Skip to content
nibnib logo

How a testicle cancer check can save your life

Early detection can lead to a healthier, longer life


When it comes to health issues ‘down there’, there’s a tendency for men to ignore symptoms or concerns. But a condition as serious as testicular cancer can’t be detected or treated if men or their partners stay silent.

Testicular cancer is the second most common cancer in young men (aged 18 to 39) and it’s estimated that 928 new cases were diagnosed in Australia in 2020 alone.

That’s why it’s important for all men to know about testicular cancer and how to protect their health.

Knowing your family’s health history, symptoms and how to self-examine your testicles can lead to early detection of cancer and a healthier, longer life.

How to do a self-examination at home

It’s important to get to know the regular look and feel of your testicles and to take notice of any changes.

Check yourself after a warm bath or shower, when the skin of your scrotum is relaxed. Examine each testicle thoroughly by rolling it gently between your fingers and thumb.

Look for any lumps or bumps that are not normally there or for any changes in the size or shape of your testicles.

A healthy testicle should feel firm and smooth. If you notice any changes, lumps or swelling in your testicle, see a doctor straight away.

What are the symptoms of testicular cancer?

The most common symptom of testicular cancer is a lump or swelling in a testicle.

Less common symptoms include:

  • a feeling of heaviness in the scrotum

  • a change in the size or shape of a testicle

  • a feeling of unevenness

  • back pain

  • an ache or pain in the lower abdomen, testicle or scrotum

  • an enlargement or tenderness of the breast tissue

If you feel or notice any of these symptoms while performing your self-examination, please see a doctor.

Credit: nib health insurance

What is a testicle cancer check and who performs it?

Your doctor can perform a testicular cancer check. They will examine your testicles and scrotum, looking for any lumps or swelling. If required, you’ll be sent for an ultrasound and may need a blood test to look for any chemicals in your blood that could indicate cancer.

If these tests don’t rule out cancer, you will usually be referred to a urologist for further tests.

But I’m only young, do I still need a testicle check?

The incidence rate for testicular cancer peaks at the 30 to 34 years age group, but it can occur in teenage boys too. That’s why younger men should be aware of the symptoms from their early teens onwards.

The most common type of testicular cancer is seminoma, which usually occurs between the ages of 25 to 45, but can occur at older ages.

Non-seminoma is the other main type. It is more common in younger men, aged in their late teens and early 20s.

Unlike most other cancers, testicular cancer does not increase in incidence as you grow older.

If you feel or notice any symptoms while performing your self-examination, please see a doctor

What causes testicular cancer?

Testicular cancer occurs when the cells in your testicles develop sudden abnormalities and grow out of control. However, the cause of the abnormal cell growth is unknown.

Some factors that may increase your risk of testicular cancer include having a father or brother who had testicular cancer and having undescended testicles – testicles that did not move down into the scrotum after you were born.

It’s a common myth that injuries can cause cancer, but there’s no known link between testicular cancer and injury to the testicles.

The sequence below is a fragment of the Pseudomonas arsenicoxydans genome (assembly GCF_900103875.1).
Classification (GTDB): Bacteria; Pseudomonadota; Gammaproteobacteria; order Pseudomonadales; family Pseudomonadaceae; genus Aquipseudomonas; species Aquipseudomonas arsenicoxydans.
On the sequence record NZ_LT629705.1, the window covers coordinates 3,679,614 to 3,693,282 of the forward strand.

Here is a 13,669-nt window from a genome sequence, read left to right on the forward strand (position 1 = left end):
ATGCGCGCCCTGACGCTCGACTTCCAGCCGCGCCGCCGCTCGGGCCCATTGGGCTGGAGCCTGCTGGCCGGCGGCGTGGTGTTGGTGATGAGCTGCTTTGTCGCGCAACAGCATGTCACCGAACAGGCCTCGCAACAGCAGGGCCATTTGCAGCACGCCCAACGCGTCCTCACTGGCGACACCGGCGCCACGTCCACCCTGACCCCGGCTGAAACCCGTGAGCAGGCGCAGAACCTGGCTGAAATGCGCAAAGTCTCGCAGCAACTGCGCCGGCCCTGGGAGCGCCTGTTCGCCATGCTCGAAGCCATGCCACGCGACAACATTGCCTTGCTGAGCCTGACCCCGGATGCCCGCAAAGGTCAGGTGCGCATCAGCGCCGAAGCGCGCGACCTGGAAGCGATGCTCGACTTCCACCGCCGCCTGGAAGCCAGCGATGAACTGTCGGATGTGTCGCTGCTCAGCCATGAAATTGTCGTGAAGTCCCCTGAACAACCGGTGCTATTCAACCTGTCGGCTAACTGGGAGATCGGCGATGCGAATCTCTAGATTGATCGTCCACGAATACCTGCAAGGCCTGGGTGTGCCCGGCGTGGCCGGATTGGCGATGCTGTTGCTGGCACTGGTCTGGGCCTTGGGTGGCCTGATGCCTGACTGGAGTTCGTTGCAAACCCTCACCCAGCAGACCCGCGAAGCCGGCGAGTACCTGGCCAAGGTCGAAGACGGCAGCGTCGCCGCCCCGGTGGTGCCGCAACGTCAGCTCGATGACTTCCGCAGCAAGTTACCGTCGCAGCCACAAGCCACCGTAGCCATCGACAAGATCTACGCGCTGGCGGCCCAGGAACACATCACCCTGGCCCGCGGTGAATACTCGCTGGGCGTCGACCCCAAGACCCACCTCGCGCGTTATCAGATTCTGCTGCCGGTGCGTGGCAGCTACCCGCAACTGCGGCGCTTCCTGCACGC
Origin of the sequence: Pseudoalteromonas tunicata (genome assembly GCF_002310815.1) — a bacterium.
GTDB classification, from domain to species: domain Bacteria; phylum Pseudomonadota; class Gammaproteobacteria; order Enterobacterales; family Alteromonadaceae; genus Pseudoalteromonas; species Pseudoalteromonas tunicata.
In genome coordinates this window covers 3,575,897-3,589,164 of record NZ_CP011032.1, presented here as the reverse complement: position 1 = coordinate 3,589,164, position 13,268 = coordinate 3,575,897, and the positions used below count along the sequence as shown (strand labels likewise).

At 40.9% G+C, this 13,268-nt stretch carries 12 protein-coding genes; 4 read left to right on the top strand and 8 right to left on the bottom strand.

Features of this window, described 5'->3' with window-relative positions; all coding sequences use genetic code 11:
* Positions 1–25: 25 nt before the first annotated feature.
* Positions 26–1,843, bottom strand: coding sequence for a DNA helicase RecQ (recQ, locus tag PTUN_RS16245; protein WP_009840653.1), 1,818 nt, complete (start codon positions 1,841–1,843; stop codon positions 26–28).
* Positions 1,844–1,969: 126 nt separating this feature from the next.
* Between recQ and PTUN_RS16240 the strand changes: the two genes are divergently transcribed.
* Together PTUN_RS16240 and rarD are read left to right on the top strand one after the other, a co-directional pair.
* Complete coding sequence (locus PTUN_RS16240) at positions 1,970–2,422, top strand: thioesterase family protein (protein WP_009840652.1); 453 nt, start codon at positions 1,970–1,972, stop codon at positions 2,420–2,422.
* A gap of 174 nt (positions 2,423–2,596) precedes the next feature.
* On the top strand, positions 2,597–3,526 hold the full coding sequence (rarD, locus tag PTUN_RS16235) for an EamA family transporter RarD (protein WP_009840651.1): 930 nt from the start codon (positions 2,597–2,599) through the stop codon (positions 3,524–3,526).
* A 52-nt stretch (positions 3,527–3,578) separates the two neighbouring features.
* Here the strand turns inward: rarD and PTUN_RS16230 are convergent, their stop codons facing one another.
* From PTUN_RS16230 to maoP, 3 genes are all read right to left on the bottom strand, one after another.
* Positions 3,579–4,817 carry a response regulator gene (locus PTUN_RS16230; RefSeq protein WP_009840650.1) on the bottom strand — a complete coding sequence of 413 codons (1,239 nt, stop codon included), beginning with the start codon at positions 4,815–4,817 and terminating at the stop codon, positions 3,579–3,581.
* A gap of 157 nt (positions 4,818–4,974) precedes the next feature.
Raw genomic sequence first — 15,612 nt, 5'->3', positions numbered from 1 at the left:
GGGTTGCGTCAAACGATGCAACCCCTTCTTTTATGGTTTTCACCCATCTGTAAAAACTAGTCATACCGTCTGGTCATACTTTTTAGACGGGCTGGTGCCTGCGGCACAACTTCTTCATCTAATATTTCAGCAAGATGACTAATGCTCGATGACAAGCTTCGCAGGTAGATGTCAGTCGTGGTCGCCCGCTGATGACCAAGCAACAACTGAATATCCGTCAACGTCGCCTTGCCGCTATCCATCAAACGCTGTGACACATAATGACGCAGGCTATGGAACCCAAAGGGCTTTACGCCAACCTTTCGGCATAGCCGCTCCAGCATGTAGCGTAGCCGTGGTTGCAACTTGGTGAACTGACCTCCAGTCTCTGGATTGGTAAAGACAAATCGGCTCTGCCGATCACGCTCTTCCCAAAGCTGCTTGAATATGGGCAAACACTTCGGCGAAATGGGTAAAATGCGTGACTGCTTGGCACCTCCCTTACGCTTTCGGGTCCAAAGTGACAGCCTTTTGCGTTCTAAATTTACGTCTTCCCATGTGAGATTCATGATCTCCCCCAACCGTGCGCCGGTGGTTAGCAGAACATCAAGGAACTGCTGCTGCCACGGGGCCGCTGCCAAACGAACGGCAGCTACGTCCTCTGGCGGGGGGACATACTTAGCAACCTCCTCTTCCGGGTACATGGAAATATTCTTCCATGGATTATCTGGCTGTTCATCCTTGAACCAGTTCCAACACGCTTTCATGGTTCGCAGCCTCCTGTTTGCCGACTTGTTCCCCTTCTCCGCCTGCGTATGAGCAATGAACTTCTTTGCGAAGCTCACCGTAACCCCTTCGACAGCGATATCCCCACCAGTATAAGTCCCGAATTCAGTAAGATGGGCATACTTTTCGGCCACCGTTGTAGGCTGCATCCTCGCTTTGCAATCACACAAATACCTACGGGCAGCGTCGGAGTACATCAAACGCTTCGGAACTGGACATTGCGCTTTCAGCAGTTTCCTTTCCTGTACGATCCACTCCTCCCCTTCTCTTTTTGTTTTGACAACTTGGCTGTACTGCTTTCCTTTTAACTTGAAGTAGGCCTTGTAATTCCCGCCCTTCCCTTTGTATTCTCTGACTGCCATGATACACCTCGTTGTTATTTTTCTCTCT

Related: 8 things you can do to reduce your risk of developing cancer

‘At first, I thought it was some kind of hormonal change’

Bradley found out he had testicular cancer when he was 24.

Initially, Bradley noticed he was feeling lethargic and had developed a lot of pimples on his back, which he thought was unusual.

“At first, I thought it was some kind of hormonal change,” says Bradley.

When he noticed his left testicle had started increasing in size and felt “heavy and uncomfortable” he told his dad.

“He took me straight to the doctor, who did a physical examination and sent me for an ultrasound.”

The ultrasound revealed that he had testicular cancer.

“I was shocked and emotional but tried to keep calm,” says Bradley.

Bradley’s GP referred him to a urologist who advised him the testicle needed to be removed. Within 12 hours of seeing the urologist, the operation was performed.
The testicle was sent to the lab for testing and it was confirmed that Bradley had stage 1 seminoma testicular cancer.

He had two rounds of chemotherapy as a precaution to arrest any cancer spread.

“It’s been five years now and there’s been no recurrence.”

Bradley has been doing self-tests at home on his other testicle, regularly checking for any irregularities.

Fortunately, his life has returned to normal.

Do you need to see a GP for personalised advice?

We can help. Our Find a Provider service allows you to search for health professionals like GPs in your local area.

If you’re heading to your GP for a check-up, it could be a good opportunity to find out what other examinations you might be due for.

Articles you might also like

How to cope with change in life

Layne Beachley shares her top tips for coping with change

Read article 6 minute read

How to change from a fixed mindset to a growth mindset

Layne Beachley on the most overlooked element for success

Read article 6 minute read

The power of resilience

Learn how Layne Beachley faced her fears to build resilience

Read article 6 minute read

How to cope with change in life

Layne Beachley shares her top tips for coping with change

Read article 6 minute read

How to change from a fixed mindset to a growth mindset

Layne Beachley on the most overlooked element for success

Read article 6 minute read

The power of resilience

Learn how Layne Beachley faced her fears to build resilience

Read article 6 minute read